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Telemedicine: just what the doctor ordered!

What if your child needed subspecialty pediatric care and you lived over 100 miles away from any big medical center?  What would you do?  Well, I’m guessing you’d drive those 100+ miles and do whatever it is you needed to do, however often you needed to do it, so that your child would get the care she needed.

But shouldn’t there be an easier way in today’s technology?

Good news.  There is.  We call it “telemedicine.” It’s when clinicians are able to provide direct healthcare to patients – remotely – using groundbreaking technology that helps facilitate a physical examination and communicate the assessment and findings of the exam. I’d like to note that telemedicine is not intended to REPLACE patient-doctor care, rather to supplement it in some pretty stellar ways. 

So you could drive to your local pediatric urgent care office and get your child an electrocardiogram and have vital signs and a physical examination performed. Then that information could be sent directly to the pediatric cardiology specialist 100+ miles away, who could apply their expertise to your child real time.  Swell. That’s telemedicine.

Here’s another example:

Imagine you live in a rural area (or maybe you already do), where, unlike many metropolitan areas, the local docs close down at 5PM. It’s 8:30PM and you’ve got a killer sore throat. You’re also a parent, so naturally, you never truly take a sick day. Your doctor is unavailable beyond regular office hours, and the nearest ER is a good 45 minutes away. You’re in pain. All you’ve got is the mall. And what good is the mall when you’re feeling sick?

I’ll tell you.

Now imagine inside the mall, there is a little storefront or a private kiosk where you can walk in and get private care with the help of a nurse or medical assistant, working with a (real, live, credentialed, practicing) doctor through a television screen and a microphone. The nurse or medical assistant will take your vitals, swab your throat, and use telemedicine tools to show the doctor – in real time – what your throat looks like.  These tools exist and they are amazing. The doctor can see right down your throat with a camera and identify the problem. In the meantime, your rapid strep test results have come up positive. The doctor then reviews your vitals, the strep test results, and what he/she has seen on the camera. The doctor gives you instructions for care at home, submits an electronic prescription to your local pharmacy, and sends you on your way (maybe even with a lollipop, if you’re a good patient). Your primary care doctor also gets an electronic copy of all your data AND a picture of your throat.  Charming. BOOM. Done.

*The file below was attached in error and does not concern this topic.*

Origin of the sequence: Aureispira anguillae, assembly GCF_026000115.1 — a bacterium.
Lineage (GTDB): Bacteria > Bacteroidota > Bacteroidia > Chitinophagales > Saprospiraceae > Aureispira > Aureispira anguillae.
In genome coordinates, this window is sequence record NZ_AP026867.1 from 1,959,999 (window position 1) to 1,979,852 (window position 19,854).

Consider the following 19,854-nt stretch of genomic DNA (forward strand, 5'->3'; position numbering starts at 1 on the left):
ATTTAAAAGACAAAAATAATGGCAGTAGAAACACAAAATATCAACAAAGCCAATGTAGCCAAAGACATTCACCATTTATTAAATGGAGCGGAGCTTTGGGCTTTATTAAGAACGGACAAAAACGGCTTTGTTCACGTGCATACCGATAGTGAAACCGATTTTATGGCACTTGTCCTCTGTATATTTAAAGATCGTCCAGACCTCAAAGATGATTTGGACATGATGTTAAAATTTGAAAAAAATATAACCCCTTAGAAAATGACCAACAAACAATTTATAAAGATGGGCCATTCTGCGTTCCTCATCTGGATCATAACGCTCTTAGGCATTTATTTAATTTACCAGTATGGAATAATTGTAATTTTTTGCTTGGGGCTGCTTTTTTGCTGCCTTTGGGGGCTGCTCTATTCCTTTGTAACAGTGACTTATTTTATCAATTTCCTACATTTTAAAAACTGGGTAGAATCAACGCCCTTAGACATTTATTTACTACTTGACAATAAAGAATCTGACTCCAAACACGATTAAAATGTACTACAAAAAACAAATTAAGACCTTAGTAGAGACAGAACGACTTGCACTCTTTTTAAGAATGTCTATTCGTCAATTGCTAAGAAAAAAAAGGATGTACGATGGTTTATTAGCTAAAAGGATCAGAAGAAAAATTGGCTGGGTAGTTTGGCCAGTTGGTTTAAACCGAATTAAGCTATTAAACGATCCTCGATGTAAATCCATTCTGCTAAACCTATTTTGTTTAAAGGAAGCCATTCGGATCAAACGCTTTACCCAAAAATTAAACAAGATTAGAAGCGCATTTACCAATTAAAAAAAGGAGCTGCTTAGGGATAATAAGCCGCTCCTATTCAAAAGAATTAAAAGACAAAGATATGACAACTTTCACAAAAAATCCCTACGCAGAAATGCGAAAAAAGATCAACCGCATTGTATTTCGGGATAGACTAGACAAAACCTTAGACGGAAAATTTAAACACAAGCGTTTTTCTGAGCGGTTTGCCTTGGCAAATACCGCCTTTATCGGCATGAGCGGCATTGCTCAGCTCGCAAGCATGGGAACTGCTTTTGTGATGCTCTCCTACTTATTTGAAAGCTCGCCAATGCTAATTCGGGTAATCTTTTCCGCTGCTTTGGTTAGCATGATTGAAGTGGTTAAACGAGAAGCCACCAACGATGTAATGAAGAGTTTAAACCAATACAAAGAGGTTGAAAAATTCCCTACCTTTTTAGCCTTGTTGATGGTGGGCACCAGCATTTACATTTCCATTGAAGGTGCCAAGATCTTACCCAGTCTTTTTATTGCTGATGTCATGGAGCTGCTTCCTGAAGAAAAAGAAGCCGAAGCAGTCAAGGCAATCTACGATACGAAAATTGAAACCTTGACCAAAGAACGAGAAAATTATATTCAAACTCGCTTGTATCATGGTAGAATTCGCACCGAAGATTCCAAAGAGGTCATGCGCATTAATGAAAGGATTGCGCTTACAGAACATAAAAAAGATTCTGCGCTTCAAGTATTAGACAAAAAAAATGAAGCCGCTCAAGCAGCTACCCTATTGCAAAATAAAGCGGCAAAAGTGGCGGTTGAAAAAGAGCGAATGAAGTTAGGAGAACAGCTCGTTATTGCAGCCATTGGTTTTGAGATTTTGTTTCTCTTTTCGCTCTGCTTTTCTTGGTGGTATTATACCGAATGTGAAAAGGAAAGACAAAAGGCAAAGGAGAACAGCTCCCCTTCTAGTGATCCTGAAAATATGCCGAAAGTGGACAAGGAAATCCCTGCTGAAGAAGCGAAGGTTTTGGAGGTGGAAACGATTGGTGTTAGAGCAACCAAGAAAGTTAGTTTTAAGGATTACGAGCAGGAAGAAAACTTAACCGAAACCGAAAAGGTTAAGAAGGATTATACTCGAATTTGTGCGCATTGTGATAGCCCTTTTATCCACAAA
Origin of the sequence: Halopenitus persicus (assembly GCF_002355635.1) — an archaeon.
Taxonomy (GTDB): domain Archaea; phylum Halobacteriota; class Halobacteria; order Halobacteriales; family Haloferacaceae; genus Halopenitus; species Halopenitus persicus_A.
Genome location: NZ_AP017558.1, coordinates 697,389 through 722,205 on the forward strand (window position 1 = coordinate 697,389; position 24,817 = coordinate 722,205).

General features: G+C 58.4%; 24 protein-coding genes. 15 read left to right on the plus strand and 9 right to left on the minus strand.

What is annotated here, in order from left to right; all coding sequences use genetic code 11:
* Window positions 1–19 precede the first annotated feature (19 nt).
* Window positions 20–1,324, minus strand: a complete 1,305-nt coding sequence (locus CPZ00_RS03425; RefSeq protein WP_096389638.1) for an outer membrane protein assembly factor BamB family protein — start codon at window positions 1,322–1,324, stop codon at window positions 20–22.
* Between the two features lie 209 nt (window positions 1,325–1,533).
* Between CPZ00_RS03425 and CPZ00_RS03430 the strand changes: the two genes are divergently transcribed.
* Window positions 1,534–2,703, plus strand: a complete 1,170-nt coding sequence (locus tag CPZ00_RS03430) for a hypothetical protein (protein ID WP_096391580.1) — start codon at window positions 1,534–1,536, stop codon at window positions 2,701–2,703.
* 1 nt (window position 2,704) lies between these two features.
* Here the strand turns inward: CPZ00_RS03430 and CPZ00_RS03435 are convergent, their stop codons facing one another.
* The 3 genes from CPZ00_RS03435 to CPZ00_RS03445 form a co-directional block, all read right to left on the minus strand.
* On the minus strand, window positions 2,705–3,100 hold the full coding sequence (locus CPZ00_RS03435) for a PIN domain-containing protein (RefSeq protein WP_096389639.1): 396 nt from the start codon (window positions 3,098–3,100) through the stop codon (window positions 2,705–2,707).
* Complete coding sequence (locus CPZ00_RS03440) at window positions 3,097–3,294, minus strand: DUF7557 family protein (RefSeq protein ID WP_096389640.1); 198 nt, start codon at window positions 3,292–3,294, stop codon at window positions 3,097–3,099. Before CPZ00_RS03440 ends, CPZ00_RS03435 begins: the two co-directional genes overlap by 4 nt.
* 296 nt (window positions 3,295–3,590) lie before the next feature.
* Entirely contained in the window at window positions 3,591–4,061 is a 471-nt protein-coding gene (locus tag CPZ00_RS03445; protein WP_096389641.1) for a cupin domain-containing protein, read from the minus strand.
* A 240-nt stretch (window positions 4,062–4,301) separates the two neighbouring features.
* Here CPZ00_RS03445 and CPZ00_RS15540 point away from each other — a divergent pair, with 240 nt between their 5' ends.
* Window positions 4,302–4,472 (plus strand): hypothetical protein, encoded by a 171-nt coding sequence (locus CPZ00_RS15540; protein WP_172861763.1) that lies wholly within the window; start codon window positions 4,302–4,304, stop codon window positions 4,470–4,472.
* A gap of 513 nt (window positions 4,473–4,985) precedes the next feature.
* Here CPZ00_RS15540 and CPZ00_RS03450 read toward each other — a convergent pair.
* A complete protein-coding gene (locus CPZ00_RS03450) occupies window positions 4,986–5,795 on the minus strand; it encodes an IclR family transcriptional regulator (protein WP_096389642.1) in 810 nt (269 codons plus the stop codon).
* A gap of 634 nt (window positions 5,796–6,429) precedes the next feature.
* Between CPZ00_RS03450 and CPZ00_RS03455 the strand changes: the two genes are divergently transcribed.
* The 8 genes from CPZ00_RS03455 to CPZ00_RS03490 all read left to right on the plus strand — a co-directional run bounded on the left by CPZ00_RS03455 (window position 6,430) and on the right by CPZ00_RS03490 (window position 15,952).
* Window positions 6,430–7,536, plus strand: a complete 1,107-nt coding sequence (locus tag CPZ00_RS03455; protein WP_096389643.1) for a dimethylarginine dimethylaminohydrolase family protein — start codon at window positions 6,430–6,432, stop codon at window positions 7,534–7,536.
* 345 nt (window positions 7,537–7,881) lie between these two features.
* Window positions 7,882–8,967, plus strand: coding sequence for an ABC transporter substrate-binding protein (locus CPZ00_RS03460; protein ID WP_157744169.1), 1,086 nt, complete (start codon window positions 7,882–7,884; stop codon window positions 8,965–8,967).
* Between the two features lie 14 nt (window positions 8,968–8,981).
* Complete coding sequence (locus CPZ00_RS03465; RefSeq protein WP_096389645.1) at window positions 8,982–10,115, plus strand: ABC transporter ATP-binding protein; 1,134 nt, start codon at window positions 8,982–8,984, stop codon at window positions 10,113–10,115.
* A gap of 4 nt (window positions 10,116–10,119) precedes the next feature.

The technology is INCREDIBLE!

I’ll admit that I don’t think I could initially be classified into the “early adopter” category.  I’m the physician who smiles broadly when I see that coffee cup meme that says, “Don’t confuse your Google search with my medical degree” and in truth I applauded loudly when the Journal of the American Medical Association (JAMA) reported recently that “internet medicine” cannot replace your physician.  #TrueStory.  BUT…telemedicine can combine the good parts of both of these worlds—convenient, accurate and accessible plus physician oversight and the human touch.

It’s already happening in many arenas.

I saw a report on TV where some surgeons in the US were coaching their Middle Eastern colleagues on surgical techniques in real time, using video and virtual instruments to guide them.  The engineering of biomedical robotics is accomplishing some amazing stuff already.  Breakthroughs are happening every single day. I’m not sure I can ever give up the traditional doctor-patient setup of a face-to-face interaction, and I hope and doubt that we will ever abandon that as our gold standard.  That being said, I was recently sent an image of a child’s eardrum as an example of this emerging technology. I’m here to bear witness to the fact that it was an order of magnitude better and higher quality than the tiny image I see from my own squinting eye while trying to catch a quick glimpse in a moving 13 month old.  I’m now looking forward to seeing what the visions are to make the most of this emerging field in medicine.  I think it’s going to do a lot of good.  And I’m determined to be part of it.


So what do YOU think of telemedicine?


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